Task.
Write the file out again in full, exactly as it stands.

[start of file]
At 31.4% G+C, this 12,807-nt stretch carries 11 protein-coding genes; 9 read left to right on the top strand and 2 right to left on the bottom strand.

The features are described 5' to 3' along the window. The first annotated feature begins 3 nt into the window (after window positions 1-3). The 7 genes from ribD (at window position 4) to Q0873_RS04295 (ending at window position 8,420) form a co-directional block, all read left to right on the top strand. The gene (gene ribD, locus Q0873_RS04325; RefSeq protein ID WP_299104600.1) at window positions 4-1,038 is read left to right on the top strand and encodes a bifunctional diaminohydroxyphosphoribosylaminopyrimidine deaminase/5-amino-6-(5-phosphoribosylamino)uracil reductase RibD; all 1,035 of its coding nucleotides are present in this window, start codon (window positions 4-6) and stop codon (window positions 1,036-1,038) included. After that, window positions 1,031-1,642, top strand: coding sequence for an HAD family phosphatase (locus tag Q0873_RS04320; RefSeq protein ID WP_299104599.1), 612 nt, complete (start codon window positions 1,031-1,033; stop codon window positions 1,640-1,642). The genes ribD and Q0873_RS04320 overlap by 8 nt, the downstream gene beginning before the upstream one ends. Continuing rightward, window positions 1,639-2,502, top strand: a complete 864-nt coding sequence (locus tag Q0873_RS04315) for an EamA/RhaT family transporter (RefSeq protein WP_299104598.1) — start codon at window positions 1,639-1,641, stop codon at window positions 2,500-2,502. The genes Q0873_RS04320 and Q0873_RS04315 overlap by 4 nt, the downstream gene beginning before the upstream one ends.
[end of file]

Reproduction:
At 31.4% G+C, this 12,807-nt stretch carries 11 protein-coding genes; 9 read left to right on the top strand and 2 right to left on the bottom strand.

The features are described 5' to 3' along the window. The first annotated feature begins 3 nt into the window (after window positions 1-3). The 7 genes from ribD (at window position 4) to Q0873_RS04295 (ending at window position 8,420) form a co-directional block, all read left to right on the top strand. The gene (gene ribD, locus Q0873_RS04325; RefSeq protein ID WP_299104600.1) at window positions 4-1,038 is read left to right on the top strand and encodes a bifunctional diaminohydroxyphosphoribosylaminopyrimidine deaminase/5-amino-6-(5-phosphoribosylamino)uracil reductase RibD; all 1,035 of its coding nucleotides are present in this window, start codon (window positions 4-6) and stop codon (window positions 1,036-1,038) included. After that, window positions 1,031-1,642, top strand: coding sequence for an HAD family phosphatase (locus tag Q0873_RS04320; RefSeq protein ID WP_299104599.1), 612 nt, complete (start codon window positions 1,031-1,033; stop codon window positions 1,640-1,642). The genes ribD and Q0873_RS04320 overlap by 8 nt, the downstream gene beginning before the upstream one ends. Continuing rightward, window positions 1,639-2,502, top strand: a complete 864-nt coding sequence (locus tag Q0873_RS04315) for an EamA/RhaT family transporter (RefSeq protein WP_299104598.1) — start codon at window positions 1,639-1,641, stop codon at window positions 2,500-2,502. The genes Q0873_RS04320 and Q0873_RS04315 overlap by 4 nt, the downstream gene beginning before the upstream one ends.